Two Golden Tongues Symbolizing The ‘Flesh Of The Gods’ Discovered In Ancient Egyptian Mummies

Published January 11, 2024
Updated January 31, 2024

In addition to the mummies, archaeologists uncovered the first statues of Isis-Aphrodite ever found in the region.

Oxyrhynchus Golden Tongues

Egyptian Ministry of Tourism & AntiquitiesOne of the golden tongues discovered at the recent dig. In total, 16 have been found at Oxyrhynchus.

In the ancient Egyptian town of Oxyrhynchus, archaeologists just discovered two mummified bodies that were entombed with golden tongues more than 2,000 years ago. There have now been 16 such mummies found at the site in recent years.

Egyptians believed that placing a gold tongue in a mummy’s mouth gave the deceased the ability to talk to Osiris, the lord of the dead, in the afterlife.

The Egyptian Ministry of Tourism and Antiquities announced the discovery in a post on Facebook, stating that the tombs in which the mummies were found were located near modern-day Al Bahnasa. The two corpses in question were uncovered alongside at least 18 other mummified bodies in two limestone tombs dating to Egypt’s Roman period, between 29 B.C.E. and 641 C.E.

The chambers within the limestone tombs also contained various pages of papyrus filled with Greek writing and mud seals featuring Egyptian iconography.

The identity of the two mummies is unknown, but it is clear that they were wealthy and important citizens given the nature of their burial and their gilded tongues.



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“The Egyptian people deposited the golden tongues… to restore vital functions to the dead and also so that the body remained intact in the afterlife. For the Egyptians, gold was the flesh of the gods,” said Esther Pons Mellado and Maite Mascort, co-directors of the archaeological mission at Oxyrhynchus, according to Newsweek.

Nearby the two Roman tombs, the team unearthed three hypogea, or underground burial chambers carved into the natural rock. There, they found nine sarcophagi, two of which remained closed despite the prevalence of grave robbers throughout history.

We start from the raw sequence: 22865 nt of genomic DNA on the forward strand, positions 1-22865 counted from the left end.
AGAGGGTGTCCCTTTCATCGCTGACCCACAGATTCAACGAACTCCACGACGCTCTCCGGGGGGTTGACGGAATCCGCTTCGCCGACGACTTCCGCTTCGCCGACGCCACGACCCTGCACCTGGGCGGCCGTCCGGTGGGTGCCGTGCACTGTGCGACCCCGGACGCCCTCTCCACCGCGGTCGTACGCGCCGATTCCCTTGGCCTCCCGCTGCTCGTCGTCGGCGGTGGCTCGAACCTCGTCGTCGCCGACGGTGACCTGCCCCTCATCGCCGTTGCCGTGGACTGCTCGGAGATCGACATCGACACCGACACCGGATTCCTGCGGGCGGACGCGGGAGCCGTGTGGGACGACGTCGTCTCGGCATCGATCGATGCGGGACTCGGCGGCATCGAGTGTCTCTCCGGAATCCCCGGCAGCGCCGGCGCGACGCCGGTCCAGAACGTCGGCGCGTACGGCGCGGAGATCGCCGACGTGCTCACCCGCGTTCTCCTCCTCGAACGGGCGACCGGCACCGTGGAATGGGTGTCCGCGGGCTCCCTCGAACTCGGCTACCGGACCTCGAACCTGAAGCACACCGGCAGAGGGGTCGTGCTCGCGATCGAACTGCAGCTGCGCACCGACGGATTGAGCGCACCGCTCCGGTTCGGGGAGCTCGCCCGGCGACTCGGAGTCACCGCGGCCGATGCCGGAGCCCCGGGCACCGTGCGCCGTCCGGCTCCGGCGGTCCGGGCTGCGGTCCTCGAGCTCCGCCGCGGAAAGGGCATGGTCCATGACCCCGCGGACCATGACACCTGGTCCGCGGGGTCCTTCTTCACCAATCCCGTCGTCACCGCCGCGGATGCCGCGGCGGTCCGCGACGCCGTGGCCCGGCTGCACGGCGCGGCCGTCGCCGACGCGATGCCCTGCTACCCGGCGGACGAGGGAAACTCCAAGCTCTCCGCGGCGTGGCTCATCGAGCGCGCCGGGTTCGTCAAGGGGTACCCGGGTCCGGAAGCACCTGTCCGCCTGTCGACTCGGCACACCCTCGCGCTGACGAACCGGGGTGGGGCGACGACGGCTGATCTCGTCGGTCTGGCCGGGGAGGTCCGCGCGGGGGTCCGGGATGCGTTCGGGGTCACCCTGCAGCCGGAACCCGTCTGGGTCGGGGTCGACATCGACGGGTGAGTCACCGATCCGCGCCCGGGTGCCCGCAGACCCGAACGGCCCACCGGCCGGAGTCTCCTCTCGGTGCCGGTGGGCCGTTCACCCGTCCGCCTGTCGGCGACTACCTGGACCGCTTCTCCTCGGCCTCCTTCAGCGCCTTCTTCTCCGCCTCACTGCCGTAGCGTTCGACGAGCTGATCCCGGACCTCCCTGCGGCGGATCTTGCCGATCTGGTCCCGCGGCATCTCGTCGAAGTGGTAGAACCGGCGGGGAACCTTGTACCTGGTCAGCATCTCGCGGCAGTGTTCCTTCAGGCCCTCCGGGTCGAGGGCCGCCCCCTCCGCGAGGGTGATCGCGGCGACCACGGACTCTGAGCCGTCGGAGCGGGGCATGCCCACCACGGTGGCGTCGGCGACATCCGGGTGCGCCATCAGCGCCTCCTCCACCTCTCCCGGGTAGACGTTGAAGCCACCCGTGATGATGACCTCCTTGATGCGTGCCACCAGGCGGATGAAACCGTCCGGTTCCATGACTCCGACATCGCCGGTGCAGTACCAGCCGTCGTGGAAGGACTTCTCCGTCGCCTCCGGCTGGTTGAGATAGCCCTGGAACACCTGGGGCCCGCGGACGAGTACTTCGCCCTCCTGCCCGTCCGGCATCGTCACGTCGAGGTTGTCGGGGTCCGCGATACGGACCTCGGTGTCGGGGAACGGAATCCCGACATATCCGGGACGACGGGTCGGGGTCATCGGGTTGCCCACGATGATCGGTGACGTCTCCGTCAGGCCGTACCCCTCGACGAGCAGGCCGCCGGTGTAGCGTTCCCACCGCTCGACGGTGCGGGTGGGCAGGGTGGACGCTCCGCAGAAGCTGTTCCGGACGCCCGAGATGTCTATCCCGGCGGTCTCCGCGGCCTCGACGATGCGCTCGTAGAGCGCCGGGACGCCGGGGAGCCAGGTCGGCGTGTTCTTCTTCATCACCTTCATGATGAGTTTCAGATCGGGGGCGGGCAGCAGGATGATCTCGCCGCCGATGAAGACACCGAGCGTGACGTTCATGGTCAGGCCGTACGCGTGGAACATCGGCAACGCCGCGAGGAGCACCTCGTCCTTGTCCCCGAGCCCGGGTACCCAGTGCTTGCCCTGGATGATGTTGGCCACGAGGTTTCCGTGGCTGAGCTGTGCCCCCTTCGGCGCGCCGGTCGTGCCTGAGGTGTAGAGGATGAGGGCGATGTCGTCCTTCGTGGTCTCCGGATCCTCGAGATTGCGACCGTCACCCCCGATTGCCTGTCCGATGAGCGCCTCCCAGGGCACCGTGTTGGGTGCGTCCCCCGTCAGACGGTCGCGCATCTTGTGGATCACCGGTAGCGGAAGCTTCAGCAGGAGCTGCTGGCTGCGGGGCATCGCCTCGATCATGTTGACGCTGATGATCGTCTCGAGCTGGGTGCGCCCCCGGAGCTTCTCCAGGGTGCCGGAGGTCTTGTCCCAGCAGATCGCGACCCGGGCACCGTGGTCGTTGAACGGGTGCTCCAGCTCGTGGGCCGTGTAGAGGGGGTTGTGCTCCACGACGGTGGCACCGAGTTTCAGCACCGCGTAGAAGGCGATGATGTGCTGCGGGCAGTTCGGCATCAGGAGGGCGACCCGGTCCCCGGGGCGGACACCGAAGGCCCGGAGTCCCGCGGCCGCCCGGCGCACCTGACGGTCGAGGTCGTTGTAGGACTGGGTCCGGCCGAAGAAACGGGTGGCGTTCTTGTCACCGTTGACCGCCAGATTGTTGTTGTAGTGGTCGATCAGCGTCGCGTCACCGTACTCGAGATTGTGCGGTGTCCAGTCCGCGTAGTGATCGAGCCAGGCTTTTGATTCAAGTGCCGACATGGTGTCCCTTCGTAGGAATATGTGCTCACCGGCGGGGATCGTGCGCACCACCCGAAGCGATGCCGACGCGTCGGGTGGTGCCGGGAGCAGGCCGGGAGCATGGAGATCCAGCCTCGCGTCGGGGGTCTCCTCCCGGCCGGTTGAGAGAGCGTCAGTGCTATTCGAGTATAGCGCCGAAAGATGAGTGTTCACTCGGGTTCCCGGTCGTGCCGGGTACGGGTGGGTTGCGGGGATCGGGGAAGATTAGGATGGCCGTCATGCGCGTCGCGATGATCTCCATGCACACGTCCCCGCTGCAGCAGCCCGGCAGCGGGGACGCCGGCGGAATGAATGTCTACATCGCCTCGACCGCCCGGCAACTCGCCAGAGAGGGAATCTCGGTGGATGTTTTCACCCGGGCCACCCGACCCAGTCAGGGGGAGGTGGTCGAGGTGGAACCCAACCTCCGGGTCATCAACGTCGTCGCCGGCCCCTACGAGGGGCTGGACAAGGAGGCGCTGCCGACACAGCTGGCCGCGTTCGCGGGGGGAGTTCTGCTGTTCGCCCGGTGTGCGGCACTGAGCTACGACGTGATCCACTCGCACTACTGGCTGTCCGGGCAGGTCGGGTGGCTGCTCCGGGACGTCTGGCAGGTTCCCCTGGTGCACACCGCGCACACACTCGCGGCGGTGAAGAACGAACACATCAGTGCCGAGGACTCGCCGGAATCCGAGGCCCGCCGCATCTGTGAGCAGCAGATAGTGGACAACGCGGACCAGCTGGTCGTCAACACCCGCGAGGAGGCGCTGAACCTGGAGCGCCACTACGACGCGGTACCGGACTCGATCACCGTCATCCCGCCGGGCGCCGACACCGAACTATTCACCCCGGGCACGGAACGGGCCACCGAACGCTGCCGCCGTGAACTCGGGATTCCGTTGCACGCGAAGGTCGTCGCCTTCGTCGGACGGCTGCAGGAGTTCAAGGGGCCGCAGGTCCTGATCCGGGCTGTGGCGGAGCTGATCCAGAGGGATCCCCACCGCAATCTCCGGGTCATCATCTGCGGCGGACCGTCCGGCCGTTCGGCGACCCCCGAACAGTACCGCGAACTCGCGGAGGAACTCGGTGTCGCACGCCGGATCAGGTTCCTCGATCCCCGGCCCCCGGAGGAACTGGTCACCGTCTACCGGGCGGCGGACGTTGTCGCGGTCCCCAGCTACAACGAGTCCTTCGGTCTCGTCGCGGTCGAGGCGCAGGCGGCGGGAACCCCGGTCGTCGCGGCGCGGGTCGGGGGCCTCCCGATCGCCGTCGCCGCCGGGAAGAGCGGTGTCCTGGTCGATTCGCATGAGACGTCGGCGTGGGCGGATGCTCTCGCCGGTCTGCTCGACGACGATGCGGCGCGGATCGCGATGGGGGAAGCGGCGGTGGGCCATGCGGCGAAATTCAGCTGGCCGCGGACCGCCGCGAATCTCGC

A number of other fascinating objects were uncovered at this second site, including terra cotta statues depicting the hybrid goddess Isis-Aphrodite — a combination of the Egyptian and Greek deities. Archaeologists also found stone blocks with depictions of various animals, plants, and clusters of grapes.

Isis-Aphrodite Statue

Egyptian Ministry of Tourism & AntiquitiesThe terra cotta Isis-Aphrodite statues.

“It is the first time that we have found in Oxyrhynchus terra cotta with the image of Isis-Aphrodite and the first time that [these] kind of pieces appear in this area of the middle Egypt,” Pons Mellado and Mascort told Live Science.

Oxyrhynchus once served as a greatly influential city in the ancient world. “Oxyrhynchus was the second city of Egypt after Alexandria,” said Pons Mellado and Mascort. “There was a great business and cultural relationship between these two cities.”

Two Mummies Tombs

Egyptian Ministry of Tourism & AntiquitiesThe tombs of the golden-tongued mummies at Oxyrhynchus.

The site is representative of Egypt’s Greco-Roman period, as evidenced by the various objects that depict both Egyptian and Greek iconography. This period began after Alexander the Great conquered Egypt in 332 B.C.E., having wrested control of the land from the Persians.

Egypt remained a part of the Eastern Roman Empire for nearly 1,000 years until it was conquered by Arab forces around 641 C.E.

The Oxyrhynchus site offers many clues as to what life was like during the Greco-Roman period in Egypt, showing a confluence of cultures at a time of great change in history. It seems, too, that the site has many more secrets to offer.

Ancient Painted Stone

Egyptian Ministry of Tourism & AntiquitiesA piece of ancient painted stone recovered at the Oxyrhynchus site.

The archaeological mission at Oxyrhynchus has uncovered numerous ancient relics, including additional mummies with golden tongues back in 2021. At the time of that discovery, researchers also found more than 400 funerary figures depicting the Egyptian god Horus.

As it stands, future excavations at the site promise to unveil a wealth of information about the ancient world.


After reading about the discovery of these golden-tongued mummies, learn how researchers discovered dozens of cat mummies in an ancient Egyptian tomb. Then, read about the giant Egyptian pharaoh statue uncovered beneath a Cairo slum.

Austin Harvey
A staff writer for All That's Interesting, Austin Harvey has also had work published with Discover Magazine, Giddy, and Lucid covering topics on mental health, sexual health, history, and sociology. He holds a Bachelor's degree from Point Park University.
John Kuroski
John Kuroski is the editorial director of All That's Interesting. He graduated from New York University with a degree in history, earning a place in the Phi Alpha Theta honor society for history students. An editor at All That's Interesting since 2015, his areas of interest include modern history and true crime.